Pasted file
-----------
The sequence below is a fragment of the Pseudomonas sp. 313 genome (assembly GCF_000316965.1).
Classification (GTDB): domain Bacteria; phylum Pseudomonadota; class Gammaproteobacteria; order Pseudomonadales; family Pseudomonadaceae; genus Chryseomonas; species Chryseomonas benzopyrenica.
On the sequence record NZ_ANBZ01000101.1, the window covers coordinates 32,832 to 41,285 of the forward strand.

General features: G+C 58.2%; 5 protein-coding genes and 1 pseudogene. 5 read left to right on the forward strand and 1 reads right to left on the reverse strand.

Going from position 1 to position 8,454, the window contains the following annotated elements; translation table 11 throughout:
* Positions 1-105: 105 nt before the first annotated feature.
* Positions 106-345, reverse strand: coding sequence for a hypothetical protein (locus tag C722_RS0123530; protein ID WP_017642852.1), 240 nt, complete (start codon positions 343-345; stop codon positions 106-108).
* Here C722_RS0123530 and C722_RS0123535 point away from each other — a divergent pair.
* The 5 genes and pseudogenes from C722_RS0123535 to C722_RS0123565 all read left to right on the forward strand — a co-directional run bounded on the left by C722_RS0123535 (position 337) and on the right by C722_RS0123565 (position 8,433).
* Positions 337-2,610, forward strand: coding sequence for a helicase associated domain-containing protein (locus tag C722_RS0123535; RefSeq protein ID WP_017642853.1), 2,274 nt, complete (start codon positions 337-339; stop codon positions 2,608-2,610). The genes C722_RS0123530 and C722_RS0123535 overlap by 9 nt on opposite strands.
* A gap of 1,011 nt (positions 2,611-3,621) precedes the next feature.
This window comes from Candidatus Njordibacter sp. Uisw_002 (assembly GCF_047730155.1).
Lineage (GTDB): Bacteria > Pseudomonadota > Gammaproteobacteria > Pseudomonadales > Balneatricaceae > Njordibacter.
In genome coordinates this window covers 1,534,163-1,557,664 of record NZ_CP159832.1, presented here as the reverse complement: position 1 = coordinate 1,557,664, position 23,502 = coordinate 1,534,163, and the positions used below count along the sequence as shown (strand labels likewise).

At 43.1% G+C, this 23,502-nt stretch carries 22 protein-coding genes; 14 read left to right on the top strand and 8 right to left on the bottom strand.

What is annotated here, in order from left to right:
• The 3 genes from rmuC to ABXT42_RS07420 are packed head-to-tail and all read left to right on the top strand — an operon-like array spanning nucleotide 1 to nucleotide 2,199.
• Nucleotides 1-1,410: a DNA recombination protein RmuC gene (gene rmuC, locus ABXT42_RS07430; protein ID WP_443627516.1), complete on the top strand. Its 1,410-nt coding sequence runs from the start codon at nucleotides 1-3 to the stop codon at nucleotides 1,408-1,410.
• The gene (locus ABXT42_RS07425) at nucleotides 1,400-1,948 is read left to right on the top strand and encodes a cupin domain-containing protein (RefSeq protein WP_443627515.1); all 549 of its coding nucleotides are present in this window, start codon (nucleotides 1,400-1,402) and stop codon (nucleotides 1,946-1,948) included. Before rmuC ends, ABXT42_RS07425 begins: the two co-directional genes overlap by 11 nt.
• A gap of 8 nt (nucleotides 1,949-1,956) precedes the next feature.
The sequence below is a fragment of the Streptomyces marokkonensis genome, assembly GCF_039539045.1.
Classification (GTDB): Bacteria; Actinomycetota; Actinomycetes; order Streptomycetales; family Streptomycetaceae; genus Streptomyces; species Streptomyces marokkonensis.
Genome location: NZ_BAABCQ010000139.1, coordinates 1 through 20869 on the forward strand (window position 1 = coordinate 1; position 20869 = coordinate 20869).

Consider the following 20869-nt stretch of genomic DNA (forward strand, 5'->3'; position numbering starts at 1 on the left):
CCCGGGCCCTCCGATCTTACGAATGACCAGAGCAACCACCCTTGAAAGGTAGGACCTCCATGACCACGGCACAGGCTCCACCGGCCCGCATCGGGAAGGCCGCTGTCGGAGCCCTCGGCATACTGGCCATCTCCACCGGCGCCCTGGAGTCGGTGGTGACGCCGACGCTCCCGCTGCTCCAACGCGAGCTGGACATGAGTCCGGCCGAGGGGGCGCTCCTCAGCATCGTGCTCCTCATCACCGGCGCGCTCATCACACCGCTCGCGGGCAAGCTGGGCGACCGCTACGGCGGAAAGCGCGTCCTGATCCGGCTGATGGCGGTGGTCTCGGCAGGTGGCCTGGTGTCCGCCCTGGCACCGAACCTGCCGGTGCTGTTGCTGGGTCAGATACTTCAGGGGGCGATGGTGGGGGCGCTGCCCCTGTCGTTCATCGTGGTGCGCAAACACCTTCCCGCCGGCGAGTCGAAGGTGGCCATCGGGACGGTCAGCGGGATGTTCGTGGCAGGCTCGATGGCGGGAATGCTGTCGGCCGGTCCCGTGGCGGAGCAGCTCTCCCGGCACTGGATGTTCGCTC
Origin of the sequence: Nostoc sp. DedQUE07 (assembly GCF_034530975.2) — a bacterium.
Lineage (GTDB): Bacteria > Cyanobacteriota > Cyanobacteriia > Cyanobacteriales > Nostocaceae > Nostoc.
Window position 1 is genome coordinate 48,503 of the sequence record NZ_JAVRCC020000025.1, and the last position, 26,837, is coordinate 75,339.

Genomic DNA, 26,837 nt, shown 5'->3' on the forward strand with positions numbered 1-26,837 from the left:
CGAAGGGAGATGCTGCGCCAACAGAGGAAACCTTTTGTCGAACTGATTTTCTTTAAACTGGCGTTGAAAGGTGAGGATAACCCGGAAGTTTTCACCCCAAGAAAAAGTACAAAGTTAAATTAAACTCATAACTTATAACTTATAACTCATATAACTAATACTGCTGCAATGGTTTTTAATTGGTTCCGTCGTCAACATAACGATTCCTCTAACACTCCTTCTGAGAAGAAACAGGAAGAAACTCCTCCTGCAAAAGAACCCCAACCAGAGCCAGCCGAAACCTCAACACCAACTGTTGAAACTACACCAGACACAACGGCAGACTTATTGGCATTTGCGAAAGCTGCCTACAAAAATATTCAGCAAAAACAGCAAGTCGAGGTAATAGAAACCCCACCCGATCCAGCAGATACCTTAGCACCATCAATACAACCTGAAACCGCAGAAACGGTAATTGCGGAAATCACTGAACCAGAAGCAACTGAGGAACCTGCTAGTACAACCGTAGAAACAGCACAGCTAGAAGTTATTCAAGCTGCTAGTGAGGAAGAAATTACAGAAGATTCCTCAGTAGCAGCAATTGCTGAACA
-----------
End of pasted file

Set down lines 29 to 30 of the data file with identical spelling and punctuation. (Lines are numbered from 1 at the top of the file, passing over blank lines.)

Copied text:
Genomic DNA, 26,837 nt, shown 5'->3' on the forward strand with positions numbered 1-26,837 from the left:
CGAAGGGAGATGCTGCGCCAACAGAGGAAACCTTTTGTCGAACTGATTTTCTTTAAACTGGCGTTGAAAGGTGAGGATAACCCGGAAGTTTTCACCCCAAGAAAAAGTACAAAGTTAAATTAAACTCATAACTTATAACTTATAACTCATATAACTAATACTGCTGCAATGGTTTTTAATTGGTTCCGTCGTCAACATAACGATTCCTCTAACACTCCTTCTGAGAAGAAACAGGAAGAAACTCCTCCTGCAAAAGAACCCCAACCAGAGCCAGCCGAAACCTCAACACCAACTGTTGAAACTACACCAGACACAACGGCAGACTTATTGGCATTTGCGAAAGCTGCCTACAAAAATATTCAGCAAAAACAGCAAGTCGAGGTAATAGAAACCCCACCCGATCCAGCAGATACCTTAGCACCATCAATACAACCTGAAACCGCAGAAACGGTAATTGCGGAAATCACTGAACCAGAAGCAACTGAGGAACCTGCTAGTACAACCGTAGAAACAGCACAGCTAGAAGTTATTCAAGCTGCTAGTGAGGAAGAAATTACAGAAGATTCCTCAGTAGCAGCAATTGCTGAACA